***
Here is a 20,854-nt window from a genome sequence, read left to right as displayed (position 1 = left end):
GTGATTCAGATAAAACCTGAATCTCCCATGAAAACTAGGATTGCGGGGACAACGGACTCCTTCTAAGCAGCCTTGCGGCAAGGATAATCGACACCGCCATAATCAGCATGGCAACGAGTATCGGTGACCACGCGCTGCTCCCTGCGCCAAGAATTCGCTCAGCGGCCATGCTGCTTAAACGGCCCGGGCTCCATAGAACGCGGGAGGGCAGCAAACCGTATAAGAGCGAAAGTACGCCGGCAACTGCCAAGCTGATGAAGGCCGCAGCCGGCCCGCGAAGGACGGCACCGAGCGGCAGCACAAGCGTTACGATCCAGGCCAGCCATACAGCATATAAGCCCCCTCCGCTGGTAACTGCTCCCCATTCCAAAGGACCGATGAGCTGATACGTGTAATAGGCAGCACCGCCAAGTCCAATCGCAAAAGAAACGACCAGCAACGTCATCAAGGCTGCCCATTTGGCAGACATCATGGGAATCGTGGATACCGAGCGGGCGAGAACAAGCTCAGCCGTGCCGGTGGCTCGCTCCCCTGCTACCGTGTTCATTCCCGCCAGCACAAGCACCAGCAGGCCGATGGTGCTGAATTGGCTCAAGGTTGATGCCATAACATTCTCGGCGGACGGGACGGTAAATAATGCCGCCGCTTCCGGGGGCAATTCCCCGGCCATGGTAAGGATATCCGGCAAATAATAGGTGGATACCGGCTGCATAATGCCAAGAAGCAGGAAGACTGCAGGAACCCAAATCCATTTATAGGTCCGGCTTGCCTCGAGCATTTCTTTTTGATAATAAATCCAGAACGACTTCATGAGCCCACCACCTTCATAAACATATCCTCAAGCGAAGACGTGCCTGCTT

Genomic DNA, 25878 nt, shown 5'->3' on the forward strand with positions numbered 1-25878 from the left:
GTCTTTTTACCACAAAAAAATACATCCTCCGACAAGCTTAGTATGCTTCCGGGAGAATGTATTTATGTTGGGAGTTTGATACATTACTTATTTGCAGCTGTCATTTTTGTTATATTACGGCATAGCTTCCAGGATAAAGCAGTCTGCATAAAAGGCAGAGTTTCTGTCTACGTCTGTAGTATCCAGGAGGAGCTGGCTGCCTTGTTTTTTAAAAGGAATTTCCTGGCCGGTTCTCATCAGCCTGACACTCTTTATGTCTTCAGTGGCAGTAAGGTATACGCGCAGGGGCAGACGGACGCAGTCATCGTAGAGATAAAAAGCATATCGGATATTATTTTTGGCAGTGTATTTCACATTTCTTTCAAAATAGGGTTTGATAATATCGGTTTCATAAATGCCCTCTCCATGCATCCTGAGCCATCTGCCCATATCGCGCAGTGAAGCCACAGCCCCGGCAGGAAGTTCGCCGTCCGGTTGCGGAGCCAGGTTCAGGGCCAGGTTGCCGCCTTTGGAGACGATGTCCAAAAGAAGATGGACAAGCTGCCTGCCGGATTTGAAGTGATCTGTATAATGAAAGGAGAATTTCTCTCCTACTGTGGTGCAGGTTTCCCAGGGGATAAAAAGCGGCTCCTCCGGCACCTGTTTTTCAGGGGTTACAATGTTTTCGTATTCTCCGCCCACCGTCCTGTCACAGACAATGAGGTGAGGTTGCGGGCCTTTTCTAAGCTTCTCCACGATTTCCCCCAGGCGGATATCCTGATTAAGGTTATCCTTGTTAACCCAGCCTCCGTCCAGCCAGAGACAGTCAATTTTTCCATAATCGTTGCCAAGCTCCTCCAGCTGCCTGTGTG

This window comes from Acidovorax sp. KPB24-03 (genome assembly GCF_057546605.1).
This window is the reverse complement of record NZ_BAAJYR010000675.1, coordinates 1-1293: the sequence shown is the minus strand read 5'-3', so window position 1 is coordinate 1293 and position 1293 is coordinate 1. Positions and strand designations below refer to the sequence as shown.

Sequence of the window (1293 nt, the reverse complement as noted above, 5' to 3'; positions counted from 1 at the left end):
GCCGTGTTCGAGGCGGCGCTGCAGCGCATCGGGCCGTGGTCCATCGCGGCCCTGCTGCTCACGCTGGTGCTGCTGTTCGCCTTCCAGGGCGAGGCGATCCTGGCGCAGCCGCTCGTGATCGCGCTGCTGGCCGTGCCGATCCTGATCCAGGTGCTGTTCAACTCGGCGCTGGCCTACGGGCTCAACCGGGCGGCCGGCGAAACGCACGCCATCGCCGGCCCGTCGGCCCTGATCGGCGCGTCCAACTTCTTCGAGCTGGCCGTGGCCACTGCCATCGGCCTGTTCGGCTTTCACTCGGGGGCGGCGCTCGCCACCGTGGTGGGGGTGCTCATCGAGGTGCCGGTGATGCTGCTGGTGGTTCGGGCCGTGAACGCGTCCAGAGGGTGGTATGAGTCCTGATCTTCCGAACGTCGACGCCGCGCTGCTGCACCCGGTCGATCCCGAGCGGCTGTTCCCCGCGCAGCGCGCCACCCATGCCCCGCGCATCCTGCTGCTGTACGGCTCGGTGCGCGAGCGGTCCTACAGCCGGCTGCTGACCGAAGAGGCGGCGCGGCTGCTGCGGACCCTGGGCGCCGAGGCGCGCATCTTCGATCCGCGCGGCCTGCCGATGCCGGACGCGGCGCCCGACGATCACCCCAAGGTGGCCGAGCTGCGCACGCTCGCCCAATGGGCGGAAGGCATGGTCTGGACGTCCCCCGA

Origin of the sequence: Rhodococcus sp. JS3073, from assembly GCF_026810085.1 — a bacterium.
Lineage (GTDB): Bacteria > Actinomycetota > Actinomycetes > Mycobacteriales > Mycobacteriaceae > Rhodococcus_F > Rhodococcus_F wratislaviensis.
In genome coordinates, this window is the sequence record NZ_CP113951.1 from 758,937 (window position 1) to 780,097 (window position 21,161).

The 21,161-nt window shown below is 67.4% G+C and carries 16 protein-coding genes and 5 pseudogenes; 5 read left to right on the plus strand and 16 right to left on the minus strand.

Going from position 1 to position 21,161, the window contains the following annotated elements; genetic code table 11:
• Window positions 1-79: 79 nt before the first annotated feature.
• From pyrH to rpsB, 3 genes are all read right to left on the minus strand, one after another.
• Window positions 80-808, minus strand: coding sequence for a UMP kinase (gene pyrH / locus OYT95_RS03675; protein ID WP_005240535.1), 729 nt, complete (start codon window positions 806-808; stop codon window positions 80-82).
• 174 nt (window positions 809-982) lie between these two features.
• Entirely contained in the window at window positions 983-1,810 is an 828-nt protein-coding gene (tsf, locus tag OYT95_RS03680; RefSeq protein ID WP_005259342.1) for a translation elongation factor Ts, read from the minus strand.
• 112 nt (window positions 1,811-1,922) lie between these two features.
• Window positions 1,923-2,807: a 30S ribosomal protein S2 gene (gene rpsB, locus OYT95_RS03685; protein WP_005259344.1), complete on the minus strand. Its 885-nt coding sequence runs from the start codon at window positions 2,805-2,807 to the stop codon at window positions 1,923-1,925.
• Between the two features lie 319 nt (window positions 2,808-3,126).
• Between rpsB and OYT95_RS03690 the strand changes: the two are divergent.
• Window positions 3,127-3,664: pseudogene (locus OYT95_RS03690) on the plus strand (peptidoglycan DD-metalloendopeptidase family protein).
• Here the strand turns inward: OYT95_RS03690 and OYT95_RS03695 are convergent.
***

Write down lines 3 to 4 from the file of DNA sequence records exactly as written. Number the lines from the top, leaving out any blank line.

Genomic DNA, 25878 nt, shown 5'->3' on the forward strand with positions numbered 1-25878 from the left:
GTCTTTTTACCACAAAAAAATACATCCTCCGACAAGCTTAGTATGCTTCCGGGAGAATGTATTTATGTTGGGAGTTTGATACATTACTTATTTGCAGCTGTCATTTTTGTTATATTACGGCATAGCTTCCAGGATAAAGCAGTCTGCATAAAAGGCAGAGTTTCTGTCTACGTCTGTAGTATCCAGGAGGAGCTGGCTGCCTTGTTTTTTAAAAGGAATTTCCTGGCCGGTTCTCATCAGCCTGACACTCTTTATGTCTTCAGTGGCAGTAAGGTATACGCGCAGGGGCAGACGGACGCAGTCATCGTAGAGATAAAAAGCATATCGGATATTATTTTTGGCAGTGTATTTCACATTTCTTTCAAAATAGGGTTTGATAATATCGGTTTCATAAATGCCCTCTCCATGCATCCTGAGCCATCTGCCCATATCGCGCAGTGAAGCCACAGCCCCGGCAGGAAGTTCGCCGTCCGGTTGCGGAGCCAGGTTCAGGGCCAGGTTGCCGCCTTTGGAGACGATGTCCAAAAGAAGATGGACAAGCTGCCTGCCGGATTTGAAGTGATCTGTATAATGAAAGGAGAATTTCTCTCCTACTGTGGTGCAGGTTTCCCAGGGGATAAAAAGCGGCTCCTCCGGCACCTGTTTTTCAGGGGTTACAATGTTTTCGTATTCTCCGCCCACCGTCCTGTCACAGACAATGAGGTGAGGTTGCGGGCCTTTTCTAAGCTTCTCCACGATTTCCCCCAGGCGGATATCCTGATTAAGGTTATCCTTGTTAACCCAGCCTCCGTCCAGCCAGAGACAGTCAATTTTTCCATAATCGTTGCCAAGCTCCTCCAGCTGCCTGTGTG